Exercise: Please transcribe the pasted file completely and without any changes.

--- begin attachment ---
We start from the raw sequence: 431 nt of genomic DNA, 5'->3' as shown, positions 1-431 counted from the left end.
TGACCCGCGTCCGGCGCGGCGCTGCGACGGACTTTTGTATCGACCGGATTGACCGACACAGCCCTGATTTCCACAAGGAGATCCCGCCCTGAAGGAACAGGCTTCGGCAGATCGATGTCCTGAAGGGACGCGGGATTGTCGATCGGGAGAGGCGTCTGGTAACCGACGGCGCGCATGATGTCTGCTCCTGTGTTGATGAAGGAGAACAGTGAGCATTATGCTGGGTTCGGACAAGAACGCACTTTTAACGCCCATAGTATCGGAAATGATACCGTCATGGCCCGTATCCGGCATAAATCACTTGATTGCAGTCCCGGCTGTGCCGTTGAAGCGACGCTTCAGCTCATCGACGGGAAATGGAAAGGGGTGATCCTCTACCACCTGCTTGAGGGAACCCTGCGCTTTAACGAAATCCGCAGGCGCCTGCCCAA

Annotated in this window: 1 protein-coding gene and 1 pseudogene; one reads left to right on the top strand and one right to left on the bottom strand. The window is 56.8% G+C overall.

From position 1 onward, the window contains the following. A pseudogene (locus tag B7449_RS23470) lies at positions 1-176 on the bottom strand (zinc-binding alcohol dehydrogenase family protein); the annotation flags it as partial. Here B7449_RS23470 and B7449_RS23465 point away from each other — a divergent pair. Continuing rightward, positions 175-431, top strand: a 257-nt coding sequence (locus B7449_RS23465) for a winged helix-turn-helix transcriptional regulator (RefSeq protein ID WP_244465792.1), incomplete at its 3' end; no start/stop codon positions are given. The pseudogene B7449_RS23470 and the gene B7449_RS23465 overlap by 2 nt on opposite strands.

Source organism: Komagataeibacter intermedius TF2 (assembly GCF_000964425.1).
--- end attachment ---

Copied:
We start from the raw sequence: 431 nt of genomic DNA, 5'->3' as shown, positions 1-431 counted from the left end.
TGACCCGCGTCCGGCGCGGCGCTGCGACGGACTTTTGTATCGACCGGATTGACCGACACAGCCCTGATTTCCACAAGGAGATCCCGCCCTGAAGGAACAGGCTTCGGCAGATCGATGTCCTGAAGGGACGCGGGATTGTCGATCGGGAGAGGCGTCTGGTAACCGACGGCGCGCATGATGTCTGCTCCTGTGTTGATGAAGGAGAACAGTGAGCATTATGCTGGGTTCGGACAAGAACGCACTTTTAACGCCCATAGTATCGGAAATGATACCGTCATGGCCCGTATCCGGCATAAATCACTTGATTGCAGTCCCGGCTGTGCCGTTGAAGCGACGCTTCAGCTCATCGACGGGAAATGGAAAGGGGTGATCCTCTACCACCTGCTTGAGGGAACCCTGCGCTTTAACGAAATCCGCAGGCGCCTGCCCAA

Annotated in this window: 1 protein-coding gene and 1 pseudogene; one reads left to right on the top strand and one right to left on the bottom strand. The window is 56.8% G+C overall.

From position 1 onward, the window contains the following. A pseudogene (locus tag B7449_RS23470) lies at positions 1-176 on the bottom strand (zinc-binding alcohol dehydrogenase family protein); the annotation flags it as partial. Here B7449_RS23470 and B7449_RS23465 point away from each other — a divergent pair. Continuing rightward, positions 175-431, top strand: a 257-nt coding sequence (locus B7449_RS23465) for a winged helix-turn-helix transcriptional regulator (RefSeq protein ID WP_244465792.1), incomplete at its 3' end; no start/stop codon positions are given. The pseudogene B7449_RS23470 and the gene B7449_RS23465 overlap by 2 nt on opposite strands.

Source organism: Komagataeibacter intermedius TF2 (assembly GCF_000964425.1).